Eyes - Vision problems are the most common findings associated with hypertension in cats. High blood pressure can cause bleeding into the eyes. Swelling and detachment of the retina can also occur. These conditions can eventually lead to vision problems in cats. Blindness can often be permanent if prompt and aggressive treatment is not given. Blindness is usually suspected when a cat keeps bumping into objects in their immediate environment. Other symptoms include blood in the clear part of the eye and dilated pupils.

Nervous System - Bleeding in the brain and other parts of the nervous system caused by hypertension can cause the display of neurological symptoms, such as seizures, strange behavior, wobbly gait, dementia, fainting episodes, and coma.

Heart - When a cat has high blood pressure, the muscles of the heart’s left ventricle need to work harder to pump blood. Being overworked eventually causes the heart’s walls to become thick. Once this happens, the heart’s ability to pump blood becomes greatly compromised and without appropriate medical intervention, congestive heart failure (CHF) may eventually develop. The symptoms exhibited by affected cats are associated with CHF - difficulty breathing, lethargy, or even sudden death. Heart murmurs (abnormal heart sounds) may also be observed during a veterinary exam.

Kidneys - High blood pressure that remains uncorrected can lead to kidney damage and may increase a cat’s risk of developing kidney failure. If there is already an existing kidney disease, hypertension is likely to worsen the disease significantly over time. Affected cats show increased water intake and/or frequent urination, vomiting, lethargy, and there is unexplained weight loss.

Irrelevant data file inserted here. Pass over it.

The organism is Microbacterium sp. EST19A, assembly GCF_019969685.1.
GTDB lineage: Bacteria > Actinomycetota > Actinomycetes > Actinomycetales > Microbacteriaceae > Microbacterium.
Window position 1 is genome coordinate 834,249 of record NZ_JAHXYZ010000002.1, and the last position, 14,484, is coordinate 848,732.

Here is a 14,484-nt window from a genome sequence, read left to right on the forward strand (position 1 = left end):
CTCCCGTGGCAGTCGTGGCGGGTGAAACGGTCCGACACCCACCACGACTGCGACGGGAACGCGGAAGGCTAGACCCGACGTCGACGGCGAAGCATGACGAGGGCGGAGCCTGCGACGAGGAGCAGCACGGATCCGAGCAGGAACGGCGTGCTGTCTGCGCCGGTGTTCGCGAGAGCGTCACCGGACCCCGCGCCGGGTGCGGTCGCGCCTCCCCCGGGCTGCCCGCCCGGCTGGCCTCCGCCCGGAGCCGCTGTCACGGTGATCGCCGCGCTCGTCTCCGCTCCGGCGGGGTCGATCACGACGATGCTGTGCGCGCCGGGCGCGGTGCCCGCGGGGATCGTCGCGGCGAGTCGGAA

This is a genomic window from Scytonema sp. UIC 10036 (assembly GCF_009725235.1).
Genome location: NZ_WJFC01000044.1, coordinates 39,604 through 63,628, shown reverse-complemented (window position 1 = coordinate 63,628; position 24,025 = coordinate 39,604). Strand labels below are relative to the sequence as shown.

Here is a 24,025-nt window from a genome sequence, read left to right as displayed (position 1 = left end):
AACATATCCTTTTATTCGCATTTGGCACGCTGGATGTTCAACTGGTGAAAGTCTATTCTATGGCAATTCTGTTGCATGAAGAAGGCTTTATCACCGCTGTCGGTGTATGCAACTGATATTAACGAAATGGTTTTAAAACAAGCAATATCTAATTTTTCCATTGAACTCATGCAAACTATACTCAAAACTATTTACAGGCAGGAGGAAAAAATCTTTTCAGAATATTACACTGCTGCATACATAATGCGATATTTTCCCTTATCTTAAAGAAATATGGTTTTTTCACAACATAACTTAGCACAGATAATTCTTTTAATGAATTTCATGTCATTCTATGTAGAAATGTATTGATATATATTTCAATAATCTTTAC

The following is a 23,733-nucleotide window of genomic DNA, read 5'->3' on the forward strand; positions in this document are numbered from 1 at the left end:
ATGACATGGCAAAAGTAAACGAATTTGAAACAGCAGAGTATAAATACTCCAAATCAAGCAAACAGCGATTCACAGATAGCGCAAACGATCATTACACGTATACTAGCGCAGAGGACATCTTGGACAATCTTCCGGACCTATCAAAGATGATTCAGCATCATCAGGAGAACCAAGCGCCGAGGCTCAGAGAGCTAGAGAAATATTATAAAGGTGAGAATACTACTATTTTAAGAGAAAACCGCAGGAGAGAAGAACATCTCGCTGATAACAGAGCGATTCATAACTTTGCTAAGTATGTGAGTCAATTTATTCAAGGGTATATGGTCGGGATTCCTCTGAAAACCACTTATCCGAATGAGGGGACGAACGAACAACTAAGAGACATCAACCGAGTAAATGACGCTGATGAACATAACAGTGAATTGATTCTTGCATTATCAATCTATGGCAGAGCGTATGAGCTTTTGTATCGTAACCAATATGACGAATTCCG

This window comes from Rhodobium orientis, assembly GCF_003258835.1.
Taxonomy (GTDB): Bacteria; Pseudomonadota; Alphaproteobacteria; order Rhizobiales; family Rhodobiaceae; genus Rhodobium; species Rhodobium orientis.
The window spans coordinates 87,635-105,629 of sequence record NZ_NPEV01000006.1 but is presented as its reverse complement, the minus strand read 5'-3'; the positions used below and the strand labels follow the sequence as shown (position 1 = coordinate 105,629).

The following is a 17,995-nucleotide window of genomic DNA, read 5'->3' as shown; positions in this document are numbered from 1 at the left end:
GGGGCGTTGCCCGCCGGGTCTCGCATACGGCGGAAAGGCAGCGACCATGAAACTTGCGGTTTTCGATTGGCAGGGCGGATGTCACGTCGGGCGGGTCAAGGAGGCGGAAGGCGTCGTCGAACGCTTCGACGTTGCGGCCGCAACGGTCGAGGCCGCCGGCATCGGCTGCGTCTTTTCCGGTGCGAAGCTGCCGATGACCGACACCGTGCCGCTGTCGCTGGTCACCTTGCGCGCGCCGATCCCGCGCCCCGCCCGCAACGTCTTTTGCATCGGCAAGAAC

Treatment of High Blood Pressure in Cats

The treatment protocol for hypertension in cats is three-pronged. First, the target organs, such as the kidneys and eyes, should be protected from serious damage and complications. Second, left ventricular hypertrophy that is associated with chronic hypertension should be reversed. Third, treatment is aimed at protecting the kidneys, especially the remaining functioning nephrons, lowering the pressure in the glomerular capillaries, and decreasing the severity of proteinuria.

In primary hypertension, complications can be prevented if hypertension is managed. In cases of secondary high blood pressure, the long-term success depends to a large extent on the nature and severity of the underlying disease. If hypertension is caused by hyperthyroidism, heart disease, or kidney disease, aggressive treatment of these conditions must be done, if possible.

Early diagnosis and appropriate treatment are very important to a successful outcome and to prevent the development of irreversible complications. The importance of accurately monitoring hypertension regularly can never be overemphasized.

Read more:

Anatomy and Function of Your Pet’s Eyes

The Importance of Kidney Health and Function in Dogs and Cats

How to Choose the Right Food for Your Cat

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Published: 12/13/2021